I don't think Padraig wanted us to take away from his post that Padraig was out of the pro cycling loop, wasn't really writing about pro cycling, and couldn't have written anything about his belief even if he hadn't been so cynical.
His response to his critics is hard for me to square with the original post.
There seem to be two possibilities. Either the post, as I read it, isn't quite right or Padraig's response isn't quite right. Perhaps Padraig embellished his role/struggles/cynicism to make "The Cynic" a more compelling read. Or perhaps Padraig really could have written about what he believed about Lance but, after being criticized for a possible role in abetting the Lance scam, doesn't want to admit it.
Embellishing a story is a common sin. Fiction writers, bloggers, drunks, and old men do it all the time. They fudge a bit (or quite a bit) to make a story more engaging. They lend drama or shift emphasis to make themselves sound important. I do it at the dinner table, and I do it on this blog. I don't think journalists should do it, even in a column, but I'm no journalist and no expert on journalism.
So perhaps we should accept the first possibility, dismiss Padraig's account as a nice, after-a-few-drinks tale, and leave it at that. That's what I'm going to do.
But the second possibility -- that Padraig could have but didn't -- is worth a moment.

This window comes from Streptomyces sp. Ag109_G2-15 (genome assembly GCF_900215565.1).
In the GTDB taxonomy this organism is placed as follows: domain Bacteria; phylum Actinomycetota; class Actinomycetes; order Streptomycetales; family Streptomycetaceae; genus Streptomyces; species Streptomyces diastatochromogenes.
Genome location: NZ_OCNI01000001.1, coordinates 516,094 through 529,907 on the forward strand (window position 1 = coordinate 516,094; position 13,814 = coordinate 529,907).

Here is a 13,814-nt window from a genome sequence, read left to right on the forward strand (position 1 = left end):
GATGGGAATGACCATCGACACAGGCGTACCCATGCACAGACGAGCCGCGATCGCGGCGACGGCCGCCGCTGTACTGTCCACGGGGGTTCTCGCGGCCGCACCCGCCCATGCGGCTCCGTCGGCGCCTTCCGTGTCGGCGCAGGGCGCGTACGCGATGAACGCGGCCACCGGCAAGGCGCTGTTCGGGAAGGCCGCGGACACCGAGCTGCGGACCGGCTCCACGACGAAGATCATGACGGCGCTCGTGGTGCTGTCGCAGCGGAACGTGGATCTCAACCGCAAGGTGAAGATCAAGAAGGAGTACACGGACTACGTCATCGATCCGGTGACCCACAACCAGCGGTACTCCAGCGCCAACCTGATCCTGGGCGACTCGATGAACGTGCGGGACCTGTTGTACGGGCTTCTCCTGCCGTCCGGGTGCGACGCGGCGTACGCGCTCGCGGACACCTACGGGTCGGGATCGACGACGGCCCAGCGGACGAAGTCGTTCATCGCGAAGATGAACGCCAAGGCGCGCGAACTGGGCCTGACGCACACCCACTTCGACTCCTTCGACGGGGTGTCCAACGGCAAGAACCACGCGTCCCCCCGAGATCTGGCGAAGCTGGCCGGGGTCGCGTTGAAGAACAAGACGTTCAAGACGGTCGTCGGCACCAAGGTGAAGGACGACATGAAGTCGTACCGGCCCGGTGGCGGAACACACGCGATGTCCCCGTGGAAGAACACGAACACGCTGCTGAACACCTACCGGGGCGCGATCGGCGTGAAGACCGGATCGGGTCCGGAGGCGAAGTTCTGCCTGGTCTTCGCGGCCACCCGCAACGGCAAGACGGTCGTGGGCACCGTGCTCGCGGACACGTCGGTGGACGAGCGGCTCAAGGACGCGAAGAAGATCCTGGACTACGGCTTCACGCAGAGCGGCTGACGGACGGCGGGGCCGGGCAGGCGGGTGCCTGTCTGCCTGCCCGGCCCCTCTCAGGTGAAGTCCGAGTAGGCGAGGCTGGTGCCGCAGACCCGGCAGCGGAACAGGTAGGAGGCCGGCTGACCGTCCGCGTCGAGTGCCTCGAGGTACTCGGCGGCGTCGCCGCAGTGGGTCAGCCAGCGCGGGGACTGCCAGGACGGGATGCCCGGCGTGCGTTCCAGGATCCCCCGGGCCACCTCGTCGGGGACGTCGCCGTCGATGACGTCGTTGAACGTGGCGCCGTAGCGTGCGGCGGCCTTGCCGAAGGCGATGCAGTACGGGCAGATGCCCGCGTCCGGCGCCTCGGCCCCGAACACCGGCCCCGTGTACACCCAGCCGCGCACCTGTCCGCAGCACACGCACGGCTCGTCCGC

Padraig has written a bio for Red Kite Prayer. The bio isn't heavy on dates but there are a few. Padraig started writing about cycling in 1991, started his own magazine "Asphalt" in 2002, and returned to freelancing some time after that.
Padraig was either freelancing, working for Bicycle Guide, or publishing "Asphalt" during the Lance era. (Lance's Tour "victories" were from 1999 to 2005.)
His freelance credits include Bicycling, VeloNews, and Outside -- publications that certainly have covered pro cycling. (He would undoubtedly be off the hook with his critics if he said that those publications repeatedly rejected his "I believe Lance is a doper who is duping the public" story.) At Bicycle Guide, it sounds as if Padraig could have written about anything he liked -- Lance and dope included:
While at Bicycle Guide I was given incredible latitude. I wrote about cycling from every angle I could imagine: I turned out race reports, in-depth bike reviews, first-person travelogues, strongly worded columns and even some behind-the-scenes ad copy. Then the magazine was folded.
And if "Asphalt" is the "lifestyle magazine" that Padraig mentions, "Asphalt" looks like a "lifestyle magazine" that covered cycling racing at least occasionally. The bio's two photos of old "Asphalt" covers show a cycle racing team and perhaps a race. (I suppose it's possible that readers who would be attracted by a cover with a cycling racing team on the cover wouldn't be interested in pro cycle racing but that seems a stretch.)
So, perhaps the second possibility, that Padraig could have written about his beliefs about Lance's doping, isn't out of the question.
I'm going to settle for the first possibility. It's cheerier.